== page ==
Posted on Nov 14, 2002 in Formal Opinions

Opinion Letter No. 02-11
November 14, 2002
Meetings of Councilmembers Who Have Not Yet Officially Taken Office to Discuss Selection of Officers

Members of county councils are not subject to the Sunshine Law prior to officially taking office when they meet to discuss selection of officers. In accordance with section 11-155, Hawaii Revised Statutes, and the State Constitution, the counties have each set dates later than the official close of the polls on election day for councilmembers’ terms of office to commence. Once a councilmember’s term of office officially begins under the charter, he or she becomes subject to the Sunshine Law.

Section 92-2.5(c), Hawaii Revised Statutes, states “[d]iscussions between two or more members of a board, but less than the number of members which would constitute a quorum for the board, concerning the selection of the board’s officers may be conducted in private without limitation or subsequent reporting.” Thus, less than a quorum of a board may meet privately and without limitation or subsequent reporting to discuss selection of board officers, regardless of whether or not board members have officially taken office. Whether board members have officially taken office is irrelevant, so long as the meeting is restricted to less than the number of members that would constitute a quorum.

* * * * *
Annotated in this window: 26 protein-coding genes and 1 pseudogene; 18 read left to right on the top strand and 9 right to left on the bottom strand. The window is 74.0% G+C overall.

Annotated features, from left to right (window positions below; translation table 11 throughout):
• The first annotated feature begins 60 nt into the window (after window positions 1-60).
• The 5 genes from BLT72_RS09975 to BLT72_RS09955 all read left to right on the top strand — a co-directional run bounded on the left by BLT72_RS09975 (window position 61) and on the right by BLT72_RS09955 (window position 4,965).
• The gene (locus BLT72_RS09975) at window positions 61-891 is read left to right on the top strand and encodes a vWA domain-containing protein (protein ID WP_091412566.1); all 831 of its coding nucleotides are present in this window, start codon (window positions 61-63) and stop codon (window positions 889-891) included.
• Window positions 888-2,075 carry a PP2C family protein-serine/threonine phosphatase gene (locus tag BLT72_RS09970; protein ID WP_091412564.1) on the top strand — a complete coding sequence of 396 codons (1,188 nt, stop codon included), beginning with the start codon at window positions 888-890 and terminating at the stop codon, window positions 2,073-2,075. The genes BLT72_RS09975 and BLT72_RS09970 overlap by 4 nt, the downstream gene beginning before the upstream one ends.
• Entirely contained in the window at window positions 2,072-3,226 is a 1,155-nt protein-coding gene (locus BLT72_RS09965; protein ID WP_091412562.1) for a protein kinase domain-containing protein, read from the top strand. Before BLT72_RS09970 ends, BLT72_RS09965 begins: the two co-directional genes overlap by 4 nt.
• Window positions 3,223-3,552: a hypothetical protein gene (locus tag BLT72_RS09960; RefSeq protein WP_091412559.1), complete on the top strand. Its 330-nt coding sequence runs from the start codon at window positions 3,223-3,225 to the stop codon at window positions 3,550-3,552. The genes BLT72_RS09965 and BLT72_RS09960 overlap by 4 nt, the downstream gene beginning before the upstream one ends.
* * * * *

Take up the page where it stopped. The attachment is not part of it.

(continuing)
It is not illegal for a quorum of newly elected members of a council to meet to discuss selection of officers prior to commencement of their terms of office. However, a loophole in the Sunshine Law allows such an assemblage, which would be prohibited after councilmembers officially take office. Therefore, the OIP strongly recommends that a quorum of members-elect of a board not assemble prior to officially taking office to discuss selection of board officers, in keeping with the spirit of the Sunshine Law.

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